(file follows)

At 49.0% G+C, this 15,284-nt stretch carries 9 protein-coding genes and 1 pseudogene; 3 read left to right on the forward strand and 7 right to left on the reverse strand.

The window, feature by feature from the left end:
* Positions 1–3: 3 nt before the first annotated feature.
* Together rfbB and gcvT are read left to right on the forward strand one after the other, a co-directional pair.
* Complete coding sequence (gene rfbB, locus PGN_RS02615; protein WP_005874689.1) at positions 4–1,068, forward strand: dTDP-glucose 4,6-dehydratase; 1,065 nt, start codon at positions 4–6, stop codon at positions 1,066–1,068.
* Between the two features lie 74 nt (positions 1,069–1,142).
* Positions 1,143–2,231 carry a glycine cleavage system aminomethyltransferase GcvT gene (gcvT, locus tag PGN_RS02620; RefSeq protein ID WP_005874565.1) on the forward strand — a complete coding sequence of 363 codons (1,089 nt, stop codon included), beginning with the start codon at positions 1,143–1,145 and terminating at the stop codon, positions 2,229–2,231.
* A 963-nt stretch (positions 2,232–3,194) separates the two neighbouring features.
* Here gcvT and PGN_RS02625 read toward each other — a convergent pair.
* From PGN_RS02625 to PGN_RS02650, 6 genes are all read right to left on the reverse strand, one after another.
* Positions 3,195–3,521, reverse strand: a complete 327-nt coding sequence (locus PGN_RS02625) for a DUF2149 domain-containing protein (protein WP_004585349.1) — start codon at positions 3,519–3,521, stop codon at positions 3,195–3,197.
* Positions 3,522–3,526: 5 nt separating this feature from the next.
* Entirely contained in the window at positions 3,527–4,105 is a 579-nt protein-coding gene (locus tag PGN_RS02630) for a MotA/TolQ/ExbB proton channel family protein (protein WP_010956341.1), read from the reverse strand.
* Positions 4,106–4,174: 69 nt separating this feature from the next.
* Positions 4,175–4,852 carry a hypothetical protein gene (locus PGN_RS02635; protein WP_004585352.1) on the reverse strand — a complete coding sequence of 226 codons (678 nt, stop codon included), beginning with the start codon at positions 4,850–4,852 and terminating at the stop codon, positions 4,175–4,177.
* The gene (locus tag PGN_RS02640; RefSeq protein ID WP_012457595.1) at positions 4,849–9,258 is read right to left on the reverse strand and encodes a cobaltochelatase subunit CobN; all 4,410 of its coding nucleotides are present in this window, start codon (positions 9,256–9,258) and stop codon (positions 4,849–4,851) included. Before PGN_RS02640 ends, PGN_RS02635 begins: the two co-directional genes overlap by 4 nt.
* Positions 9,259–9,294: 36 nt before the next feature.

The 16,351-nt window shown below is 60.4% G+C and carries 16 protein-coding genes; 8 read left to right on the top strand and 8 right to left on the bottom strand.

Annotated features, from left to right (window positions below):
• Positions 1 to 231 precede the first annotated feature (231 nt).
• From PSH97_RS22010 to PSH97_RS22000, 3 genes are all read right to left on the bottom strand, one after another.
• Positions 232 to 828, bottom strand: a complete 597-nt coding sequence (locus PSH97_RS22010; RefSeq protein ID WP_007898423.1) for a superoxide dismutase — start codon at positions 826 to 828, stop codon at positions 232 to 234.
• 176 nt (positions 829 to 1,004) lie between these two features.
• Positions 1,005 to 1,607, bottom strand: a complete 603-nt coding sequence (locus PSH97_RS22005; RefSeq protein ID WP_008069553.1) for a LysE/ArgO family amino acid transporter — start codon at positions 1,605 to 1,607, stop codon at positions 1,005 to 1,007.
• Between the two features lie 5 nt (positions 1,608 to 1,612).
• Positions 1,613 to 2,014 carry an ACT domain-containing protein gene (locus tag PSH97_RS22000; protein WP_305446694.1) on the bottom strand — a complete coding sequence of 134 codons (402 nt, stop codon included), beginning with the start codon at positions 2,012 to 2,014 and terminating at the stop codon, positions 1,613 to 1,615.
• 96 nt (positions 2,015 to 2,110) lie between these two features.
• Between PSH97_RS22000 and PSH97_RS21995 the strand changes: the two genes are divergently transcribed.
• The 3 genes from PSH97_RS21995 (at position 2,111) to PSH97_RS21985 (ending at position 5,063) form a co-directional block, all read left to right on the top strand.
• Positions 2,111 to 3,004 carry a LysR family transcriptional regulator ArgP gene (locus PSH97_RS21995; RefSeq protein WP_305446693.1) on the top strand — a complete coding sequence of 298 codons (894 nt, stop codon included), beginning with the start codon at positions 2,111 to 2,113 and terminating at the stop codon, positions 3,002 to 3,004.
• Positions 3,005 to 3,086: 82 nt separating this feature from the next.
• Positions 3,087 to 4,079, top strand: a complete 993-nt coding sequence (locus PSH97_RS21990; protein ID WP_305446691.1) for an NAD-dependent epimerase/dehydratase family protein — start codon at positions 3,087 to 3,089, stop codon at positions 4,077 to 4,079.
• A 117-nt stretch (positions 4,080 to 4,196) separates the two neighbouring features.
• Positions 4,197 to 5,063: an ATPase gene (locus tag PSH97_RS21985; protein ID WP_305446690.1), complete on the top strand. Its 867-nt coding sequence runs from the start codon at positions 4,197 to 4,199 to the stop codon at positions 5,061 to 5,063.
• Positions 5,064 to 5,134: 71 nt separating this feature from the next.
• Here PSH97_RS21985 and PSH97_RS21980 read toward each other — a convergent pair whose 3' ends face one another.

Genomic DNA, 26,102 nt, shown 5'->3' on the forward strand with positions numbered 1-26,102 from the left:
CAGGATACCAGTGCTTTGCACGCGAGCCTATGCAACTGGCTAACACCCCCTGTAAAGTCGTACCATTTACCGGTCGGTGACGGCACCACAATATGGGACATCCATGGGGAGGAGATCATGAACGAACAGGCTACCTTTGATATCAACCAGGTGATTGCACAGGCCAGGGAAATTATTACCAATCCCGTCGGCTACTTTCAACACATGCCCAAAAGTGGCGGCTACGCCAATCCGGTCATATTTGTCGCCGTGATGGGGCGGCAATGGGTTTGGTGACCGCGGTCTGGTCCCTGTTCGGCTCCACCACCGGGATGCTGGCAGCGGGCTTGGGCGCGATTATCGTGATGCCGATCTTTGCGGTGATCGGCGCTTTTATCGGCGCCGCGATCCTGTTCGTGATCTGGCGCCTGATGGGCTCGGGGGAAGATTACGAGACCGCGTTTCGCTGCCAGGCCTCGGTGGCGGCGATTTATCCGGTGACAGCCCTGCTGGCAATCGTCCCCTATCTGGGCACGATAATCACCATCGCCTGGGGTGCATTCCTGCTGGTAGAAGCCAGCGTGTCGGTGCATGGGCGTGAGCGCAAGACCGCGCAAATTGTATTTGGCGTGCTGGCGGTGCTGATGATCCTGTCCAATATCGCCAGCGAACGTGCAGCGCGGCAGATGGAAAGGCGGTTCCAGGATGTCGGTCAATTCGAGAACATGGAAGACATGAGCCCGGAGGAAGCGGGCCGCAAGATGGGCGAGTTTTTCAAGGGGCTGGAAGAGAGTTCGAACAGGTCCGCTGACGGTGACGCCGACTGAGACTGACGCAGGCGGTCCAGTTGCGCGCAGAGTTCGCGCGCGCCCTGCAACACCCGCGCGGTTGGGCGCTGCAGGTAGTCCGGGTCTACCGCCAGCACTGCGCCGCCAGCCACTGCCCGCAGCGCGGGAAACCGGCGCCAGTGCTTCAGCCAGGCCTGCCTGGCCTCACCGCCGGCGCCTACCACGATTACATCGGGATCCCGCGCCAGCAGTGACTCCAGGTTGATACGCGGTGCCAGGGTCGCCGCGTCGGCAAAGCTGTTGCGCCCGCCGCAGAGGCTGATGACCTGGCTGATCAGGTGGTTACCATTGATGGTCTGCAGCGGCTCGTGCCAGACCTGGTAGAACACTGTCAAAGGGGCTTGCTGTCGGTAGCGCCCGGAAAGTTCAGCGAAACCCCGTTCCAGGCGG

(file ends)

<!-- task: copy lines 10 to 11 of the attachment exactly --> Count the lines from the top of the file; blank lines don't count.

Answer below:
* From PGN_RS02625 to PGN_RS02650, 6 genes are all read right to left on the reverse strand, one after another.
* Positions 3,195–3,521, reverse strand: a complete 327-nt coding sequence (locus PGN_RS02625) for a DUF2149 domain-containing protein (protein WP_004585349.1) — start codon at positions 3,519–3,521, stop codon at positions 3,195–3,197.